MARCH / APRIL 2012: BY HANNAH KINGSLEY
There are several kinds of female characters in books and movies, perhaps more reflective of real women than we would like to admit.
Some fall into the damsels in distress category, women ever in need of rescue. There are also “tomboys” who shy away from womanly pursuits such as the “Jo’s” from Little Women, and the women who dress as men to go on adventures. Then there are women who are (sometimes anachronously) against the historical tide. In Downton Abbey, the plucky Lady Sybil Crawley falls into the latter category.
Masterpiece Theatre’s well-beloved British series takes place just after the sinking of the Titanic, at an estate in England. It follows the wealthy Crawley family, as well as their servants, neighbors, and friends. Sybil is the youngest of the three sisters and finds her footing as a spirited activist. Some might say Downton Abbey took a risk in featuring Sybil, as so often the roles of women concerned with women’s rights and activism are riddled with clichés. A forward-thinking woman such as Sybil was also often the exception rather than the rule among others with aristocratic upbringing. Yet, the risk seems to have paid off. Sybil has a cheerful disposition and interdependent, look-out-for-others streak unlike many traditional “civil-minded woman”-archetype characters. As a result, we see not yet another go-getter defined by her causes, but a real woman defined by a moral versus a political center. Her efforts toward the causes close to her heart are a natural outflow of that focus. Sybil is big-hearted and we believe she really tries to do the right thing because she believes it is right, and not out of a desire to “be a rebel” like many female characters that have gone before her in film history. Though at times, her actions may be viewed as rebellious by her family nonetheless.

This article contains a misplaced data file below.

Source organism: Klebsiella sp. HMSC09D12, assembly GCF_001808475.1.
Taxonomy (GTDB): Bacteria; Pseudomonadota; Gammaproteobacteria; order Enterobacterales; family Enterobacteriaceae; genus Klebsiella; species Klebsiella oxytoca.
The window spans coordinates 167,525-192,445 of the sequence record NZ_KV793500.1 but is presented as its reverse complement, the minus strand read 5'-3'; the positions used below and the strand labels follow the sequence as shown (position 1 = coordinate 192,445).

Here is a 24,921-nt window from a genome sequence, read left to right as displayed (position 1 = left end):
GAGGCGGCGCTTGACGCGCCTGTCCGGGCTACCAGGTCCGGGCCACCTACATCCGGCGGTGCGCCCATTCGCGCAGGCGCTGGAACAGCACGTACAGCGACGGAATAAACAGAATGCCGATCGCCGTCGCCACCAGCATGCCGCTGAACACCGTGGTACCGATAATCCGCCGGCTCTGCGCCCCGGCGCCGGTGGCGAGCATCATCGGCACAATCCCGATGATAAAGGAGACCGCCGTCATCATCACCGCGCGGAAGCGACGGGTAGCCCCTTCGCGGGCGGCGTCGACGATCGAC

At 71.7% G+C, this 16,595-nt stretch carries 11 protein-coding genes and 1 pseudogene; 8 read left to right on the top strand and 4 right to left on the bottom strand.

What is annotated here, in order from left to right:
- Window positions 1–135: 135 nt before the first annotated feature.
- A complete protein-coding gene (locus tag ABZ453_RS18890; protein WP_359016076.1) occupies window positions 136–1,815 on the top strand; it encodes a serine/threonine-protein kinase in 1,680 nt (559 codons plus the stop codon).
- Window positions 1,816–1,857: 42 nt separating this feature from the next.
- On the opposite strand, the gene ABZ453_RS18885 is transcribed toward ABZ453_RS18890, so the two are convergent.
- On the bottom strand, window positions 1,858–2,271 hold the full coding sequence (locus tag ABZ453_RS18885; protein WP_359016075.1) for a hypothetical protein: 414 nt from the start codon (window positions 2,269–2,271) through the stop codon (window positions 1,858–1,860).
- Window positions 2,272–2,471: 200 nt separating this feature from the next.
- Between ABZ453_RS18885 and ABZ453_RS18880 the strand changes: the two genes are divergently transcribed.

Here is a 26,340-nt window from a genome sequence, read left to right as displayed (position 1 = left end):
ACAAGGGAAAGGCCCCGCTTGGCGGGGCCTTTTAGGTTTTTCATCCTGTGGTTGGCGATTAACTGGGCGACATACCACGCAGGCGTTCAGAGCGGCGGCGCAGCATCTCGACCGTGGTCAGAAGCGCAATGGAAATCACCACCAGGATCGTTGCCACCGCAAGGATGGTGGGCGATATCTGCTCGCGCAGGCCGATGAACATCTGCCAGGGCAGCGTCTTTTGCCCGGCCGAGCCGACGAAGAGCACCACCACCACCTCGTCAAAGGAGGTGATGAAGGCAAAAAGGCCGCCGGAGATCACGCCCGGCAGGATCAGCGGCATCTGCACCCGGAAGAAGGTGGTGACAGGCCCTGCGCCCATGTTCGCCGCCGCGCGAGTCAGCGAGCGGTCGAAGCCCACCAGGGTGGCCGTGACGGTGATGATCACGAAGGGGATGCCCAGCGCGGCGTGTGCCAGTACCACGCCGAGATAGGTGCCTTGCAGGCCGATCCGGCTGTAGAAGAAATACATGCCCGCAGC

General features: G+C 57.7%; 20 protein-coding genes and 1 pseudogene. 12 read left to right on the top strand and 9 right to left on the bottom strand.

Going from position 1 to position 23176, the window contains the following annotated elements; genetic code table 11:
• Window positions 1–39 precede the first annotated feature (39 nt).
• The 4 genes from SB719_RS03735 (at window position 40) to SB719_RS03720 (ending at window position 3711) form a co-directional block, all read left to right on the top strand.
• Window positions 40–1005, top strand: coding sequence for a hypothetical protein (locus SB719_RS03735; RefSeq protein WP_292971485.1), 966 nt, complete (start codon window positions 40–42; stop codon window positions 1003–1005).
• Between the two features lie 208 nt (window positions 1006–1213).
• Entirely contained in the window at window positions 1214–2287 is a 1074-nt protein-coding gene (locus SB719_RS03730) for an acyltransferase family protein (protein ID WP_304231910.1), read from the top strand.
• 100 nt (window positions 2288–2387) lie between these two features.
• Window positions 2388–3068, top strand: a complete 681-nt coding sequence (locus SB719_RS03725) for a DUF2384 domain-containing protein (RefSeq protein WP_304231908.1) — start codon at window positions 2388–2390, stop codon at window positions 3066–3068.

Although not without her vices, such as impulsivity in keeping with her passionate personality, Sybil is utterly relatable because she is so down-to-earth. Unlike some of her family members, she is less a part of the game of early twentieth century life, which concerns itself with issues such as social status and the power and wealth synonymous with it. Instead, Sybil is at times dismissive of this frivolity, more happy to pass her time being useful. This great sense of purpose drives Sybil to seek an education, practice as a nurse during wartime, and to sneak out to rallies on women’s rights. Although her intentions may not be to be rebellious for the sake of being different, Sybil is not afraid to uphold her beliefs when challenged, if she judges it worthwhile. For example, when her father is angered by her affection toward the family chauffeur, she accepts that he disagrees with her decision but does not back down from her claim that a chauffeur has equal human dignity to love as a man of greater monetary means.
Some might argue that her optimistic temperament is at odds with elitism found in Downton Abbey, but it could also be said that Sybil provides a much-needed contrast to the elegant and often snobbish setting. Her presence reminds viewers that although estates such as the fictional Downton had a real beauty, such as through traditionalism and luxury, the privileged lifestyles they provided were imperfect at best. Sybil’s unconventional viewpoints may not be entirely in keeping with her upbringing but her outspokenness and sensitivity reveal the more human aspects of Downton, and the shifting ideals of the era away from class-based social standing toward values that formed the basis for causes such as women’s suffrage. One gets the sense that Sybil could easily fit in with twentieth century life. She would certainly find sufficient causes in need of her commitment, and perhaps her empathetic soul would lead her somewhere abroad, such as to India advocating against women’s sex trafficking or in the Peace Corps helping children in need.
Regardless, we can easily imagine Sybil making a difference because she allows her actions to be guided by a commitment to her beliefs: a quality that is needed in every generation, including our own. ♥